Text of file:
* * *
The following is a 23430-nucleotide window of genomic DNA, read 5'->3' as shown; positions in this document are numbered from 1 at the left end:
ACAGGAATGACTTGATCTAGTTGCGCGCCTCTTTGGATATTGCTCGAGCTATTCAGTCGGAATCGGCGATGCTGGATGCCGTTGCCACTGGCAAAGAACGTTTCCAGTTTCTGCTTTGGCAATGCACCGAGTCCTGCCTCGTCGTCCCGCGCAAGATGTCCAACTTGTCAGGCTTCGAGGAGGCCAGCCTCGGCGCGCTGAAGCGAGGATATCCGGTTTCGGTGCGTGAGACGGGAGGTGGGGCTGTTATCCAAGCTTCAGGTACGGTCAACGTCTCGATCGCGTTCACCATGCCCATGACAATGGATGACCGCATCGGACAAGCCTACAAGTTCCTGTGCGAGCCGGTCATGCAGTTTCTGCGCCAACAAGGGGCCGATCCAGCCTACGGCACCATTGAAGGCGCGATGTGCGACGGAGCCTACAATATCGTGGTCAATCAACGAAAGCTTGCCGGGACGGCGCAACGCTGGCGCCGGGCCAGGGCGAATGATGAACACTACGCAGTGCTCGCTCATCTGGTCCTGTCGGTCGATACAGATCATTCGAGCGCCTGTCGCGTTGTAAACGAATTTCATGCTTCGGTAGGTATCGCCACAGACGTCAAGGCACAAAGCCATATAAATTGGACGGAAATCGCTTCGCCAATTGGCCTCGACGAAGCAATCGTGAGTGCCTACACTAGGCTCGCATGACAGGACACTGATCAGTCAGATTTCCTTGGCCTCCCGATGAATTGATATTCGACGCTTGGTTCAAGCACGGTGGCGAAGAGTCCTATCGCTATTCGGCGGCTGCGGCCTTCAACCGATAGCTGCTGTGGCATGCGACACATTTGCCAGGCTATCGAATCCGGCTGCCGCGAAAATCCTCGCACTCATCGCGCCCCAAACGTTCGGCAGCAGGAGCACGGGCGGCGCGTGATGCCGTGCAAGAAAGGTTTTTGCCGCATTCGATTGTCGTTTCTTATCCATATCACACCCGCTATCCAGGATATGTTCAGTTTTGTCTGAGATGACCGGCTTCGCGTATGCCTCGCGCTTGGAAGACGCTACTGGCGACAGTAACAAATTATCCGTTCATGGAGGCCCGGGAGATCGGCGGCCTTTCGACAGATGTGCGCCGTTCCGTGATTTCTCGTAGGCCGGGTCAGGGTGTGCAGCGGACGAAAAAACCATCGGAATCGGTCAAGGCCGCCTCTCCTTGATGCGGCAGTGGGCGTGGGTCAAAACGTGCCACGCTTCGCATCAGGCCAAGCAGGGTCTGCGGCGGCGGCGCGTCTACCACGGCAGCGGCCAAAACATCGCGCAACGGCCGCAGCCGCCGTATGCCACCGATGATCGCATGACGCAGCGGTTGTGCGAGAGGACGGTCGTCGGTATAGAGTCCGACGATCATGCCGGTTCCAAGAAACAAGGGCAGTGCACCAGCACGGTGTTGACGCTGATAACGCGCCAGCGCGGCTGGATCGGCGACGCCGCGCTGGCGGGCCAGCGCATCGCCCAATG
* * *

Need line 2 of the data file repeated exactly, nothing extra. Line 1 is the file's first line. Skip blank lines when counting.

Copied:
ACAGGAATGACTTGATCTAGTTGCGCGCCTCTTTGGATATTGCTCGAGCTATTCAGTCGGAATCGGCGATGCTGGATGCCGTTGCCACTGGCAAAGAACGTTTCCAGTTTCTGCTTTGGCAATGCACCGAGTCCTGCCTCGTCGTCCCGCGCAAGATGTCCAACTTGTCAGGCTTCGAGGAGGCCAGCCTCGGCGCGCTGAAGCGAGGATATCCGGTTTCGGTGCGTGAGACGGGAGGTGGGGCTGTTATCCAAGCTTCAGGTACGGTCAACGTCTCGATCGCGTTCACCATGCCCATGACAATGGATGACCGCATCGGACAAGCCTACAAGTTCCTGTGCGAGCCGGTCATGCAGTTTCTGCGCCAACAAGGGGCCGATCCAGCCTACGGCACCATTGAAGGCGCGATGTGCGACGGAGCCTACAATATCGTGGTCAATCAACGAAAGCTTGCCGGGACGGCGCAACGCTGGCGCCGGGCCAGGGCGAATGATGAACACTACGCAGTGCTCGCTCATCTGGTCCTGTCGGTCGATACAGATCATTCGAGCGCCTGTCGCGTTGTAAACGAATTTCATGCTTCGGTAGGTATCGCCACAGACGTCAAGGCACAAAGCCATATAAATTGGACGGAAATCGCTTCGCCAATTGGCCTCGACGAAGCAATCGTGAGTGCCTACACTAGGCTCGCATGACAGGACACTGATCAGTCAGATTTCCTTGGCCTCCCGATGAATTGATATTCGACGCTTGGTTCAAGCACGGTGGCGAAGAGTCCTATCGCTATTCGGCGGCTGCGGCCTTCAACCGATAGCTGCTGTGGCATGCGACACATTTGCCAGGCTATCGAATCCGGCTGCCGCGAAAATCCTCGCACTCATCGCGCCCCAAACGTTCGGCAGCAGGAGCACGGGCGGCGCGTGATGCCGTGCAAGAAAGGTTTTTGCCGCATTCGATTGTCGTTTCTTATCCATATCACACCCGCTATCCAGGATATGTTCAGTTTTGTCTGAGATGACCGGCTTCGCGTATGCCTCGCGCTTGGAAGACGCTACTGGCGACAGTAACAAATTATCCGTTCATGGAGGCCCGGGAGATCGGCGGCCTTTCGACAGATGTGCGCCGTTCCGTGATTTCTCGTAGGCCGGGTCAGGGTGTGCAGCGGACGAAAAAACCATCGGAATCGGTCAAGGCCGCCTCTCCTTGATGCGGCAGTGGGCGTGGGTCAAAACGTGCCACGCTTCGCATCAGGCCAAGCAGGGTCTGCGGCGGCGGCGCGTCTACCACGGCAGCGGCCAAAACATCGCGCAACGGCCGCAGCCGCCGTATGCCACCGATGATCGCATGACGCAGCGGTTGTGCGAGAGGACGGTCGTCGGTATAGAGTCCGACGATCATGCCGGTTCCAAGAAACAAGGGCAGTGCACCAGCACGGTGTTGACGCTGATAACGCGCCAGCGCGGCTGGATCGGCGACGCCGCGCTGGCGGGCCAGCGCATCGCCCAATG